Throughout the summer, local seniors will have the chance to complete a survey that will assist both LGBT and mainstream agencies in becoming better equipped to handle the needs of the elder sexual-minority population.
The survey, offered online and in print form at the William Way LGBT Community Center, is supported by a grant the Delaware Valley Legacy Fund received from the state Department of Community and Economic Development.
Gloria Casarez, the city’s director of LGBT affairs, said the effort is collaborative.
“DVLF was interested in trying to learn more about LGBT senior needs and then, at the same time, another group of folks, including my office, William Way and senior-serving organizations like the Senior Law Center, were looking at putting together a senior summit, so a couple of months ago those two efforts came together and we decided to reach out with a survey,” she said.
The LGBT Elders Working Group, which also includes representatives from such agencies as Mazzoni Center and Gay and Lesbian Latino AIDS Education Initiative, recently launched the 18-question survey, which is geared for those 55 and over.
In addition to gathering basic demographic information, such as income, race and age, the anonymous survey asks participants to prioritize such issues as nutrition, housing, recreation and socializing. It also questions respondents about the frequency of their medical check-ups, their transportation, nutritional and housing needs and their views on the current social services available for local LGBT seniors.
Casarez noted that the survey is straightforward, but also an important first step in understanding the LGBT senior community.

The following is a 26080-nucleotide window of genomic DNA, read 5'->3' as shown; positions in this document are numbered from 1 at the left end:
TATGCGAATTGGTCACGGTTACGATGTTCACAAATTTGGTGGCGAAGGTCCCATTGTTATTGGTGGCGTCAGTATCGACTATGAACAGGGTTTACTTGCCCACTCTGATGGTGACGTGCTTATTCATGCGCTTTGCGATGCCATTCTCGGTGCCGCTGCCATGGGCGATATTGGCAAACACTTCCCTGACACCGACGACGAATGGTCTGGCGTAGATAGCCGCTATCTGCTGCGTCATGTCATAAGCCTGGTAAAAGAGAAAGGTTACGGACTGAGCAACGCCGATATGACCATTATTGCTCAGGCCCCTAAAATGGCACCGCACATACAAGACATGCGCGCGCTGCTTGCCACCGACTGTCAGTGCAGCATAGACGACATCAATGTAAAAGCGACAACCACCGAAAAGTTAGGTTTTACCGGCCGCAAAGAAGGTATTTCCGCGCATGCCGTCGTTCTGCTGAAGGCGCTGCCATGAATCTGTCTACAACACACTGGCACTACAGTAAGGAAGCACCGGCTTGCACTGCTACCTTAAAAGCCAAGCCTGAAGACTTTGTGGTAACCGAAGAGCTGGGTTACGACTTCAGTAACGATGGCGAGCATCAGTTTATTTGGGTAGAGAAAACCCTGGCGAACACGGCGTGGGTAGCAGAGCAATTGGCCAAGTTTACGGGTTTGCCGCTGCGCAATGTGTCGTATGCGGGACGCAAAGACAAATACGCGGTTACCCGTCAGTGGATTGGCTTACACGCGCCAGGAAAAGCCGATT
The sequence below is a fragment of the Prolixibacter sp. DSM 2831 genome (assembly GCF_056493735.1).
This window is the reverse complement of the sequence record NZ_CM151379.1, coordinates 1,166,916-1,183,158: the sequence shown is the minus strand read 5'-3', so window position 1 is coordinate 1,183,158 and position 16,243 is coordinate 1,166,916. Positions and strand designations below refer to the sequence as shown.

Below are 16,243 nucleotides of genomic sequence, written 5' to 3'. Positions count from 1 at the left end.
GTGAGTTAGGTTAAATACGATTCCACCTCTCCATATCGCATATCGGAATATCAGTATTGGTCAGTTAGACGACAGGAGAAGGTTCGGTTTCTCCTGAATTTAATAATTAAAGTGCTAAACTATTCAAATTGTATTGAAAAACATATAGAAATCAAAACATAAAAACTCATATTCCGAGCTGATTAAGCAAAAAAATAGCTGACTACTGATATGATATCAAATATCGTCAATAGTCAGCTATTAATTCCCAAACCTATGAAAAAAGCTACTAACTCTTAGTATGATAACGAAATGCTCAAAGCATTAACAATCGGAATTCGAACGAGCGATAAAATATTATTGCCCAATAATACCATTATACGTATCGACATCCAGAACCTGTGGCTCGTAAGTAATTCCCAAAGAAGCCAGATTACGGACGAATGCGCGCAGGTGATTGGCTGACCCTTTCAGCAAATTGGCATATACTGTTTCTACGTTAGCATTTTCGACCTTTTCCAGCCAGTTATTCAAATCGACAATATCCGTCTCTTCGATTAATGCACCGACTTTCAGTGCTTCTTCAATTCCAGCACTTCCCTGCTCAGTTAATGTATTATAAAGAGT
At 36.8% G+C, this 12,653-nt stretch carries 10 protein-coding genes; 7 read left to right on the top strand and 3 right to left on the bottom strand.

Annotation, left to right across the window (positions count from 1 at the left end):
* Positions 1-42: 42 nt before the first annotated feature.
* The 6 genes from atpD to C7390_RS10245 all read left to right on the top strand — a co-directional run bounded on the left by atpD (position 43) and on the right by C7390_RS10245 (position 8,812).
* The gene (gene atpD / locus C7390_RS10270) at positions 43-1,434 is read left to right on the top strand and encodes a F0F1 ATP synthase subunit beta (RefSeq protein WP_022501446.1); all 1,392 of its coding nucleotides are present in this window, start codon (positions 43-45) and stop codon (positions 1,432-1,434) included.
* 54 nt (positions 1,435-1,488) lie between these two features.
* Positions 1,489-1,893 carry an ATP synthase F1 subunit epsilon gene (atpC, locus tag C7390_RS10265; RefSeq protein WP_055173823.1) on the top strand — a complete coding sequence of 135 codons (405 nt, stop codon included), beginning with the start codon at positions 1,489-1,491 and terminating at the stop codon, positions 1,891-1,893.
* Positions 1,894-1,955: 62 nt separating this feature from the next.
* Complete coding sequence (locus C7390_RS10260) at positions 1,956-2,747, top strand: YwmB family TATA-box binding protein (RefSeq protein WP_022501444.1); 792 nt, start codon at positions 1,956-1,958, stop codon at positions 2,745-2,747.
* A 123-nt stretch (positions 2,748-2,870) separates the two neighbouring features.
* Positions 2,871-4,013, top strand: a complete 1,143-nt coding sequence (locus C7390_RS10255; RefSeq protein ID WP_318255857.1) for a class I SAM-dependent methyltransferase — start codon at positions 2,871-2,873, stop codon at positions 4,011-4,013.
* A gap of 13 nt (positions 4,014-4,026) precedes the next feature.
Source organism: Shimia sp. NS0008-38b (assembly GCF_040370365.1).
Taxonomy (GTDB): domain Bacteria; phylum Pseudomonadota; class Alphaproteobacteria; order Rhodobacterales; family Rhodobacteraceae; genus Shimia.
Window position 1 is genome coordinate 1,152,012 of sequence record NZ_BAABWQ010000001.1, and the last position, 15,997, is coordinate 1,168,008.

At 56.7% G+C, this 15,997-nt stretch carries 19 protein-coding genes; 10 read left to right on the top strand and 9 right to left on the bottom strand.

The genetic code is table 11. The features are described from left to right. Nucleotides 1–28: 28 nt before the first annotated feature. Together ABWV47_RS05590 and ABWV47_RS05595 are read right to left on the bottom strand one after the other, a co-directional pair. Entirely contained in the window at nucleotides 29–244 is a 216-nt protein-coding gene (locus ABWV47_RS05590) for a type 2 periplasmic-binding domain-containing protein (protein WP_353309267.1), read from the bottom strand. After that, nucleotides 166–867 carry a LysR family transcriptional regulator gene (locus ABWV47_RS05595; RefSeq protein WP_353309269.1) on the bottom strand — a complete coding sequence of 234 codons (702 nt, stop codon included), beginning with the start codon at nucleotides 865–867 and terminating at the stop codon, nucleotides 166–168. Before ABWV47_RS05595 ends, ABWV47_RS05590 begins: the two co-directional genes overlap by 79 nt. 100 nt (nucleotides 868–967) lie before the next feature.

“It’s not meant to be an end-all, be-all, and it’s not super-scientific,” she said. “This is the first time we’re asking our seniors about what their needs are and is a first effort to get a better sense of what our community wants as we age.”
Survey organizers originally expected about 250 responses, but after canvassing at such events as Pride and with the cooperation of the many partner organizations, the coalition has already received half that number of responses.
The survey will remain open until the end of the summer, with results expected to be presented at the first senior summit, planned for October.
Casarez said the more input that’s received, the better local agencies can tailor their programs to seniors’ unique needs.
“By and large, the LGBT organizations need to know more about the needs of our seniors and become more senior-competent. And the senior organizations need to be more LGBT-competent,” she said. “This is a good time where folks on both sides are wanting to know more about the other. So we see it as a jumping-off point for really developing culturally competent programming and services for our elder population.”
To access the online version of the survey, visit www.surveymonkey.com/s/localseniors. The survey can also be picked up at the William Way LGBT Community Center, 1315 Spruce St.